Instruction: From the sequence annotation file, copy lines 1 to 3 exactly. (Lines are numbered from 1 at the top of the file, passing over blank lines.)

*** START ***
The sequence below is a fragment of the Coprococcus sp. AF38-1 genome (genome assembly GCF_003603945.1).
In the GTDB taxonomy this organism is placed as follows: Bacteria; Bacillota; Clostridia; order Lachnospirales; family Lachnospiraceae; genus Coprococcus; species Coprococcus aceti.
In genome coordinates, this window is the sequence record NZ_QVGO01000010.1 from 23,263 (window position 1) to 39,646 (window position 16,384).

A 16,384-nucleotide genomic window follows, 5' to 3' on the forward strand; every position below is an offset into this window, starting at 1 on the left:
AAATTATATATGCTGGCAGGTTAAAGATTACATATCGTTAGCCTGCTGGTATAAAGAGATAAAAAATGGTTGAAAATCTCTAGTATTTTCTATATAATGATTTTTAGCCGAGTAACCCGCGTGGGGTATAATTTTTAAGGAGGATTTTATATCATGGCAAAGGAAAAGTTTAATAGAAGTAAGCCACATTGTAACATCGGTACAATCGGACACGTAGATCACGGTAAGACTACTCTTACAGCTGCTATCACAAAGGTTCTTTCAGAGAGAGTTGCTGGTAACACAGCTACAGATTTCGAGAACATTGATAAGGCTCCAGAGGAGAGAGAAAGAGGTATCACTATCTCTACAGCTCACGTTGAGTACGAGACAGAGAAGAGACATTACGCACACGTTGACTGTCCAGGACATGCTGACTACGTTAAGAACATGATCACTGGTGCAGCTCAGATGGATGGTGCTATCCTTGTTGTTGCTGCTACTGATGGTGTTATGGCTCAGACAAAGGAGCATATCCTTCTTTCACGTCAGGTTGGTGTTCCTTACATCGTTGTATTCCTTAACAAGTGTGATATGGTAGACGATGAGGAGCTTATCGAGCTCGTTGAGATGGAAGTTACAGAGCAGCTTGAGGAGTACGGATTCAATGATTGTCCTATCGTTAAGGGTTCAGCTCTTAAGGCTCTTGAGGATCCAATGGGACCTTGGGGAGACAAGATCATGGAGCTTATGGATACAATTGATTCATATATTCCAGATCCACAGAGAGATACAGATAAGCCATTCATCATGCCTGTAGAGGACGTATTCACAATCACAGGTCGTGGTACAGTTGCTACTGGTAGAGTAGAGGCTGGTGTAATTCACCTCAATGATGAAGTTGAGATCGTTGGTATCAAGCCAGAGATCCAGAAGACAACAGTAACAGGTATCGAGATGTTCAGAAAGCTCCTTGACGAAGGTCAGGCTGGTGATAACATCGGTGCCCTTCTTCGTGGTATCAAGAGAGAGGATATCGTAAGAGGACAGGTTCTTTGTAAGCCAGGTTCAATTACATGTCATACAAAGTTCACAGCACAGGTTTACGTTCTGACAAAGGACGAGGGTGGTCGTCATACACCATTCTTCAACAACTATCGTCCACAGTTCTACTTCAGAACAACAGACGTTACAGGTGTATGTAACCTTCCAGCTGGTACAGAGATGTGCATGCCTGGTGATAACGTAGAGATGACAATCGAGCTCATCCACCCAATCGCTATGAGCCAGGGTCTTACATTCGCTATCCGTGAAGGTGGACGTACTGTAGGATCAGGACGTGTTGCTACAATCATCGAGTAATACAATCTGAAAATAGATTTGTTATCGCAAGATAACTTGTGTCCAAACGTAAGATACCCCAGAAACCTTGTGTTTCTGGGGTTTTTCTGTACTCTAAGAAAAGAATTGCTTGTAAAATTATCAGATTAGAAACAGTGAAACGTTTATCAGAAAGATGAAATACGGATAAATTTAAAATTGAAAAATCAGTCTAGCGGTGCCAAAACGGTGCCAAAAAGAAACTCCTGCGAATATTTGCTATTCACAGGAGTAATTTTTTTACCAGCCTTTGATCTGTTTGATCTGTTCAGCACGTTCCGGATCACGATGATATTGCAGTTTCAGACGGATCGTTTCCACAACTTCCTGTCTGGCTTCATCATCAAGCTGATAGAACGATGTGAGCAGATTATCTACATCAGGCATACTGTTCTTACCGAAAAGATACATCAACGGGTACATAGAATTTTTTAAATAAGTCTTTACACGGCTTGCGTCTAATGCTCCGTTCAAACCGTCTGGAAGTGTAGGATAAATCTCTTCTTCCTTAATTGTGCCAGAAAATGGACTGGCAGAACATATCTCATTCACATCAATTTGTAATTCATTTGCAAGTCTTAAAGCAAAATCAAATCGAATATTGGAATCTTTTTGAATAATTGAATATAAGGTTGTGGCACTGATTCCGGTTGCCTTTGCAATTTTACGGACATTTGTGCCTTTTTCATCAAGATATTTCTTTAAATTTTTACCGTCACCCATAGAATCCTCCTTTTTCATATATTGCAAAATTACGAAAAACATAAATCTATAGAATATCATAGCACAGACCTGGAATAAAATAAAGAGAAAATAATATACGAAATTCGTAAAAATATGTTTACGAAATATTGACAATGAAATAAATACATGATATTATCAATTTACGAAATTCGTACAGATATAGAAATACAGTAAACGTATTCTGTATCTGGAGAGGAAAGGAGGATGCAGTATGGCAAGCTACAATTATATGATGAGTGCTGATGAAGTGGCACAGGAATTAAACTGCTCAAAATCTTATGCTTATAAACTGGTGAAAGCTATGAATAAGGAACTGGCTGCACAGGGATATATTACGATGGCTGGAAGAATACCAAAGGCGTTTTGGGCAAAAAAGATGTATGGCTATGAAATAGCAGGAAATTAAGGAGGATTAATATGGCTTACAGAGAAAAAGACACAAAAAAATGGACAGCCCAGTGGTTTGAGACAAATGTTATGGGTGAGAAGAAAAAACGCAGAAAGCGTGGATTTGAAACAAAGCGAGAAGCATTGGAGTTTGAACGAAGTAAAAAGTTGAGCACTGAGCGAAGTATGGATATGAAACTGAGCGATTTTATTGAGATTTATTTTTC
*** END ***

The sequence below is a fragment of the Coprococcus sp. AF38-1 genome (genome assembly GCF_003603945.1).
In the GTDB taxonomy this organism is placed as follows: Bacteria; Bacillota; Clostridia; order Lachnospirales; family Lachnospiraceae; genus Coprococcus; species Coprococcus aceti.
In genome coordinates, this window is the sequence record NZ_QVGO01000010.1 from 23,263 (window position 1) to 39,646 (window position 16,384).